1973 Game 5 NBA Championship Relived by Two Knicks Legends 40 Years Later

Benjamin J. BlockCorrespondent IIApril 10, 2013

Walt "Clyde" Frazier and Earl "The Pearl" Monroe at Clyde's Wine and Dine restaurant getting ready to watch Game 5 of the 1973 Finals for the first time.
Walt "Clyde" Frazier and Earl "The Pearl" Monroe at Clyde's Wine and Dine restaurant getting ready to watch Game 5 of the 1973 Finals for the first time.

On a Monday afternoon in April, where New York City flirted with 70 degrees, Walt "Clyde" Frazier and Earl "The Pearl" Monroe warmed up to the idea of kicking back and watching the tape of Game 5 of the 1973 finals when their New York Knicks beat the Los Angeles Lakers 102-93 to win the title.

Thanks to the recent recovery and restoration of ABC's May 10 broadcast nearly 40 years ago, this historical game is finally available for viewing.

The general public can watch the Knicks' second and last championship in its entirety on Sunday, April 14 at 8:00 p.m. ET on MSG Network, following the Knicks-Pacers game.

Clyde and The Pearl, however, hosted an intimate screening at Clyde's Wine and Dine restaurant Monday, where the two legends watched the game together for the very first time.

The disco music montage leading into Game 5 followed by broadcasters Keith Jackson and Bill Russell wearing mustard-yellow-colored ABC jackets and cigarette-sponsored commercials makes you think that you have traveled back in time to the 1970s.  

And then the Knicks starting five of Frazier, Monroe, Bill Bradley, Dave DeBusschere and Willis Reed—all in the Hall of Fame—were announced. 

What easily could have been mistaken as just about any passionate Knicks fan overcome with emotion yelling at the TV, Frazier got lost in the moment and shouted, "let's finish these guys today, we need to take care of business."

Take away his orange blazer, black silk shirt, orange tie, black pants and matching orange leather gators (of course) and replace that with his tight away-blue Knicks uniform, and Frazier was transported back in time.

"We were a veteran team, there wasn't a lot of hoopla going into the game," Clyde recalled.

He thoroughly enjoyed watching footage that he hadn't seen for nearly 40 years, and was entertained and reminded of that teams' rhythm, saying "we didn't have breakaway baskets, we had broken-in baskets."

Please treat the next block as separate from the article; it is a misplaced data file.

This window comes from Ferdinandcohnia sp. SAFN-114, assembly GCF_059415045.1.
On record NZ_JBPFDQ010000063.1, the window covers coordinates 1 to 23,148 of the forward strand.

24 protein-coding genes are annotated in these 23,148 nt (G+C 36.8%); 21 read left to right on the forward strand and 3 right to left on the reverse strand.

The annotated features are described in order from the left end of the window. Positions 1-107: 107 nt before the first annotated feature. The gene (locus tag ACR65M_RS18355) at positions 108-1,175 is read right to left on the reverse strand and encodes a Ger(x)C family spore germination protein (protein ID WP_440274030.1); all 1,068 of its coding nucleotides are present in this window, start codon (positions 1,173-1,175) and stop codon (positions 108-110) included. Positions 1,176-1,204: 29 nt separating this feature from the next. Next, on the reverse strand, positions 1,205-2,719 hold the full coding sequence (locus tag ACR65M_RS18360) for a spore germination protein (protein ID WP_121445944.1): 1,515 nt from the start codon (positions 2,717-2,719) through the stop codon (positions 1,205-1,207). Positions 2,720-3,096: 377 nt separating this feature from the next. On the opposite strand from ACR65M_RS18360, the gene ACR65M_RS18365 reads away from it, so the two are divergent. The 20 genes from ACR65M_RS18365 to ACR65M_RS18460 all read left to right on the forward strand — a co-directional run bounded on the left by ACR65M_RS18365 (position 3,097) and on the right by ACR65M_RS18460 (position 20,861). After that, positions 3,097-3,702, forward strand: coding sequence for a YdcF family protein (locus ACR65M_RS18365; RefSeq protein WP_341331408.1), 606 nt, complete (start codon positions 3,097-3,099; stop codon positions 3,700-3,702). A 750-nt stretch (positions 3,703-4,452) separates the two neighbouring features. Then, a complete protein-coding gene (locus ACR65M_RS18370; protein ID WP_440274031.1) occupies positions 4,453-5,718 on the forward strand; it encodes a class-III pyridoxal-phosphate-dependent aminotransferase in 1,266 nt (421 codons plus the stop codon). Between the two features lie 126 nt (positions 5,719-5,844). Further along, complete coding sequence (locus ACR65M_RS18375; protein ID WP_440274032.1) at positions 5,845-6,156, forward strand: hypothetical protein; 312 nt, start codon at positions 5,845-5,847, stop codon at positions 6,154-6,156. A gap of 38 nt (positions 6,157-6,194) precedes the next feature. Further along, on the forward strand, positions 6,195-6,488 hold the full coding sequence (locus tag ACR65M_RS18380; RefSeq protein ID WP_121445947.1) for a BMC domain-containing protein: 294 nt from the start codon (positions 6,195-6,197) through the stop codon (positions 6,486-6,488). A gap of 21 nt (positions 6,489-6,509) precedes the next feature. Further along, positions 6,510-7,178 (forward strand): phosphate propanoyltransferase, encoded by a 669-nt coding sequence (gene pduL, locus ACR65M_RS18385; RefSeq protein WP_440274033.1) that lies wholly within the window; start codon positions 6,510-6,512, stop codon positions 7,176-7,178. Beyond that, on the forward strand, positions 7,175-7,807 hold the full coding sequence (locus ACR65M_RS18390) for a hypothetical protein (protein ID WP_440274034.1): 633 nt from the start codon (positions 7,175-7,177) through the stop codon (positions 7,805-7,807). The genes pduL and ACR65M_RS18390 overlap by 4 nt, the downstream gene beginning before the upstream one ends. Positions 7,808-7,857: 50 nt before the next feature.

Earl especially treasured reliving this championship video because as he reminded the media, he had been to the NBA Finals in three consecutive years—1970-71, 1971-72 and 1972-73—and he lost in his first two trips.

His first time there, his Bullets were swept 4-0 by the Milwaukee Bucks. The next season was his first year with the Knicks, and he lost again, this time to the Lakers.

The Pearl was grounded in watching himself, saying "watching this makes you humble, makes you think you're not as good as you thought you were."

Maybe 40 years has a way of doing that, but New Yorkers know that Earl "The Pearl" is one of the best to ever lace them up.

In the fourth quarter, as the Knicks pulled away from the Lakers, Frazier joked with the room, saying "the Laker basket did not have a lid on it folks."

Monroe's comments after watching the tape really captured the essence of the viewing.

"The fact that we saw Red Holzman, Dave DeBusschere and those guys that aren't with us anymore, it makes it kind of a bitter-sweet scenario, but overall, it's just good to see us going out and doing what we used to do.

You remember things a little differently, you don't remember all the bad days that happened to you.  When you see it, you shutter, saying I should have done this and I should have done that. The fact that we won in the end run, makes a big difference in how we view it."

This refurbished footage clearly meant a lot to Frazier and Monroe, and there's no doubt that Knicks fans young and old will love watching it as well.


Unless otherwise noted, all quotes were obtained firsthand.